University News

English department shifts requirements

The department is replacing specific class requirements with classes in focus areas

Senior Staff Writer
Thursday, April 25, 2013

In an effort to increase accessibility, the English department has widened its concentration requirements, no longer requiring specific classes.

Introductory courses English courses ENGL 0210, ENGL 0410 and ENGL 0610 — renamed ENGL 0300, ENGL 0500 and ENGL 0700, respectively — will no longer be required for English concentrators starting this fall, said Department Director of Undergraduate Studies and Associate Professor of English Stephen Foley ’74 P’04 P’07.

Current English concentrators will also be excluded from the requirement.

Forcing concentrators to take specific classes “created a bottleneck in enrollment, so we were faced with an impossible task of students not being able to get into classes that were required,” Foley said.

The three limited-enrollment courses were established as requirements for the English concentration in 2011.

Students now have to take 10 courses at the level of 0300 or above, with at least two courses each in the three focus areas of “Medieval and Early Modern Literatures,” “Enlightenment and the Rise of National Literatures” and “Modern and Contemporary Literatures.” Previously, concentrators had to make one of each focus area course an introductory class, with 0210 matching the first focus area, 0410 matching the second and 0610 matching the third.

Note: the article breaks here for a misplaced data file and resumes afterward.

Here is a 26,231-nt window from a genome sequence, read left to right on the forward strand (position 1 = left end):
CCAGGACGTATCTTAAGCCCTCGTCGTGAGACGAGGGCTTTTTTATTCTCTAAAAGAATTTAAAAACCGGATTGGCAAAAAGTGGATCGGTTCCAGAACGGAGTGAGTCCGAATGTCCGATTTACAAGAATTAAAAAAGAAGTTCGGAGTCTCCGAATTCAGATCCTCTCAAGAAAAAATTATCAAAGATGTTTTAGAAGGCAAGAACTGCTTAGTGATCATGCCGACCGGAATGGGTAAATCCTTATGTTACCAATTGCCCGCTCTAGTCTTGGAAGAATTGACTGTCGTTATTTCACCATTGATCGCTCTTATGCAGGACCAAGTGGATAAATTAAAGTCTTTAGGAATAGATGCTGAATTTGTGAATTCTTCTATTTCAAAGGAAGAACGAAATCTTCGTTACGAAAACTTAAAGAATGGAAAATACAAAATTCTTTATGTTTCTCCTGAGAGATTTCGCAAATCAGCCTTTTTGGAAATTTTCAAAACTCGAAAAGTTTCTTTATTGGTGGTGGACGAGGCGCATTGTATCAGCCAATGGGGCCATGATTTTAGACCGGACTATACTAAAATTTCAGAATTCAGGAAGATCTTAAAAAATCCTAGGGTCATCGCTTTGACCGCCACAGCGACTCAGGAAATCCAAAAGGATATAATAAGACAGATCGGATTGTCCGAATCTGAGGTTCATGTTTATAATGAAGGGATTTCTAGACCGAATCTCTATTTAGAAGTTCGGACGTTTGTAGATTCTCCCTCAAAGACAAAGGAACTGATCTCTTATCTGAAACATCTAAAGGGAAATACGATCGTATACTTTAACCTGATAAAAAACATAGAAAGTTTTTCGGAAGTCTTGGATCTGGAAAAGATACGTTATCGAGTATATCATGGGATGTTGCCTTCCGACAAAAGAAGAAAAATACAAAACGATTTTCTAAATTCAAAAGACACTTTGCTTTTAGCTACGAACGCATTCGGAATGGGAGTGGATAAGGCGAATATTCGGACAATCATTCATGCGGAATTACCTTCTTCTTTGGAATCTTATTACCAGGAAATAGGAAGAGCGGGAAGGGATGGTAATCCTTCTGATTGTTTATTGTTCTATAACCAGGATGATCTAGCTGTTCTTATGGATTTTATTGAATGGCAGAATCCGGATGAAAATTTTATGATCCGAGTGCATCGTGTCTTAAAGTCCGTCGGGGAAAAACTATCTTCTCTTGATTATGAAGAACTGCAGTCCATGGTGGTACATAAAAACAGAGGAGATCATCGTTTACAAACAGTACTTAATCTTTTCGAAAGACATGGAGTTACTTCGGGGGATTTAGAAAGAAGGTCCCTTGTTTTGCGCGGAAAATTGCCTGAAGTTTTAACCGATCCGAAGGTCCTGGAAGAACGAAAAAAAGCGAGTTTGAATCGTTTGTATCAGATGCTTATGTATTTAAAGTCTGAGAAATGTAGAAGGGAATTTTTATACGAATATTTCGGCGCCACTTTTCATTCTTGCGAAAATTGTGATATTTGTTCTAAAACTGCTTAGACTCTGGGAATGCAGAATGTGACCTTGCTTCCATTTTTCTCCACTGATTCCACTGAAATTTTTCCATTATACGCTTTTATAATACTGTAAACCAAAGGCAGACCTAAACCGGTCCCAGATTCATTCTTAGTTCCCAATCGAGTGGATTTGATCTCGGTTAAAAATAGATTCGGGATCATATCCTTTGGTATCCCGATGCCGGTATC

The change is meant to address structural problems rather than indicate a shift in curricular philosophy, Foley said.

This change allows juniors and seniors to take 1000-level courses to meet their focus area requirements, opening up gateway courses to freshmen and sophomores, said Thomas Doeppner, associate research professor and vice chair of computer science and vice chair of the College Curriculum Council.

The revisions to the concentration are “in the spirit of the Open Curriculum,” said Anna Martin ’16. The change “opens up avenues for people who aren’t English concentrators and (are) trying to sample courses,” she added.

Emily Fu ’15, who is double concentrating in neuroscience and English, said she originally declared English because it would make it easier to get into classes closed to non-concentrators. Only after declaring did she realize she wanted to pursue the subject further.

“It has always bothered me that they close a lot of English courses to non-concentrators, and I don’t think that’s very fair,” Fu said.

Increasing course enrollment was not an option, because there was not adequate teaching assistant support, Doeppner said.

The English department will still offer and encourage students to take ENGL 0300, ENGL 0500, and ENGL 0700, Chair of the Department and Professor of English Philip Gould wrote in an email that was sent to English concentrators on April 23.

“Those courses … still have the same function for being gateway courses and have a lot of depth within those three areas, but they’re no longer required to fulfill the concentration,” Foley said.

Both introductory and advanced level courses will be offered in each of the three areas.

“The current proposal seemed to be that (the department) would still like everybody to take these gateway courses but will also let people take 1000-level courses in place of the gateways,” Doeppner said.

Having more general requirements will “make certain that juniors and seniors who are concentrators … aren’t going to be clogging things up for first and second years,” Doeppner said. “We’ll have to see how things work out.”


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